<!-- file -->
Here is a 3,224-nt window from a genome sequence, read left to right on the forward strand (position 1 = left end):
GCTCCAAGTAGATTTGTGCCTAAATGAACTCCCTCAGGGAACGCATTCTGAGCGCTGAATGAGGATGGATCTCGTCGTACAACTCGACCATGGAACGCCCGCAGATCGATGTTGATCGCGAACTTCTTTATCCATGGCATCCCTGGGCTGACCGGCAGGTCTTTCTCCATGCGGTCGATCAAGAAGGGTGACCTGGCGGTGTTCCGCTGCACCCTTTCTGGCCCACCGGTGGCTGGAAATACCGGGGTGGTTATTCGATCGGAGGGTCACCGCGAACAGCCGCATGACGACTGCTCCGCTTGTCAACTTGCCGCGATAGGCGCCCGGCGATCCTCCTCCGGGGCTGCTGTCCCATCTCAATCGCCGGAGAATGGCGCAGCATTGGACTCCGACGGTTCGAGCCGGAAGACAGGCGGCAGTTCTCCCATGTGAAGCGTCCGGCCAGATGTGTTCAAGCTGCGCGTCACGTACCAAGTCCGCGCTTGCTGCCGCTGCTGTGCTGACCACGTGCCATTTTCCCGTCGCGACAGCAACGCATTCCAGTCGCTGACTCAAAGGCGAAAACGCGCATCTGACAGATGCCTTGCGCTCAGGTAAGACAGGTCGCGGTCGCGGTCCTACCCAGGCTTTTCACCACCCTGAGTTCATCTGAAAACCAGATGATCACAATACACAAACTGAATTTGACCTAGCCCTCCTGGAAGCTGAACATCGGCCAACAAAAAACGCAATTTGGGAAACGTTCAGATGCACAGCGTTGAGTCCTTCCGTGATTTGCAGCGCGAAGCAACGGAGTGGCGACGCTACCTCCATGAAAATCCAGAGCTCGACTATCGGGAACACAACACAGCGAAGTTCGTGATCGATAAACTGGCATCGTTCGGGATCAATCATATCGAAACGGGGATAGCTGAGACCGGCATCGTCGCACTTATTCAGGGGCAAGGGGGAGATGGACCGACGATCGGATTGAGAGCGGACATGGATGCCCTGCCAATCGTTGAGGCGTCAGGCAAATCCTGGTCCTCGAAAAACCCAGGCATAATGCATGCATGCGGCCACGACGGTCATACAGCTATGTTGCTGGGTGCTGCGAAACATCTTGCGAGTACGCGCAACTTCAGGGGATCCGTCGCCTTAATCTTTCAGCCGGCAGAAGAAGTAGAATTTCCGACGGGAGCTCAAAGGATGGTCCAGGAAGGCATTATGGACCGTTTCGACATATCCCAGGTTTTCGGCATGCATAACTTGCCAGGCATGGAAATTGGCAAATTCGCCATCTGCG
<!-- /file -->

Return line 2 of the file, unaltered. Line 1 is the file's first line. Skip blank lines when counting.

GCTCCAAGTAGATTTGTGCCTAAATGAACTCCCTCAGGGAACGCATTCTGAGCGCTGAATGAGGATGGATCTCGTCGTACAACTCGACCATGGAACGCCCGCAGATCGATGTTGATCGCGAACTTCTTTATCCATGGCATCCCTGGGCTGACCGGCAGGTCTTTCTCCATGCGGTCGATCAAGAAGGGTGACCTGGCGGTGTTCCGCTGCACCCTTTCTGGCCCACCGGTGGCTGGAAATACCGGGGTGGTTATTCGATCGGAGGGTCACCGCGAACAGCCGCATGACGACTGCTCCGCTTGTCAACTTGCCGCGATAGGCGCCCGGCGATCCTCCTCCGGGGCTGCTGTCCCATCTCAATCGCCGGAGAATGGCGCAGCATTGGACTCCGACGGTTCGAGCCGGAAGACAGGCGGCAGTTCTCCCATGTGAAGCGTCCGGCCAGATGTGTTCAAGCTGCGCGTCACGTACCAAGTCCGCGCTTGCTGCCGCTGCTGTGCTGACCACGTGCCATTTTCCCGTCGCGACAGCAACGCATTCCAGTCGCTGACTCAAAGGCGAAAACGCGCATCTGACAGATGCCTTGCGCTCAGGTAAGACAGGTCGCGGTCGCGGTCCTACCCAGGCTTTTCACCACCCTGAGTTCATCTGAAAACCAGATGATCACAATACACAAACTGAATTTGACCTAGCCCTCCTGGAAGCTGAACATCGGCCAACAAAAAACGCAATTTGGGAAACGTTCAGATGCACAGCGTTGAGTCCTTCCGTGATTTGCAGCGCGAAGCAACGGAGTGGCGACGCTACCTCCATGAAAATCCAGAGCTCGACTATCGGGAACACAACACAGCGAAGTTCGTGATCGATAAACTGGCATCGTTCGGGATCAATCATATCGAAACGGGGATAGCTGAGACCGGCATCGTCGCACTTATTCAGGGGCAAGGGGGAGATGGACCGACGATCGGATTGAGAGCGGACATGGATGCCCTGCCAATCGTTGAGGCGTCAGGCAAATCCTGGTCCTCGAAAAACCCAGGCATAATGCATGCATGCGGCCACGACGGTCATACAGCTATGTTGCTGGGTGCTGCGAAACATCTTGCGAGTACGCGCAACTTCAGGGGATCCGTCGCCTTAATCTTTCAGCCGGCAGAAGAAGTAGAATTTCCGACGGGAGCTCAAAGGATGGTCCAGGAAGGCATTATGGACCGTTTCGACATATCCCAGGTTTTCGGCATGCATAACTTGCCAGGCATGGAAATTGGCAAATTCGCCATCTGCG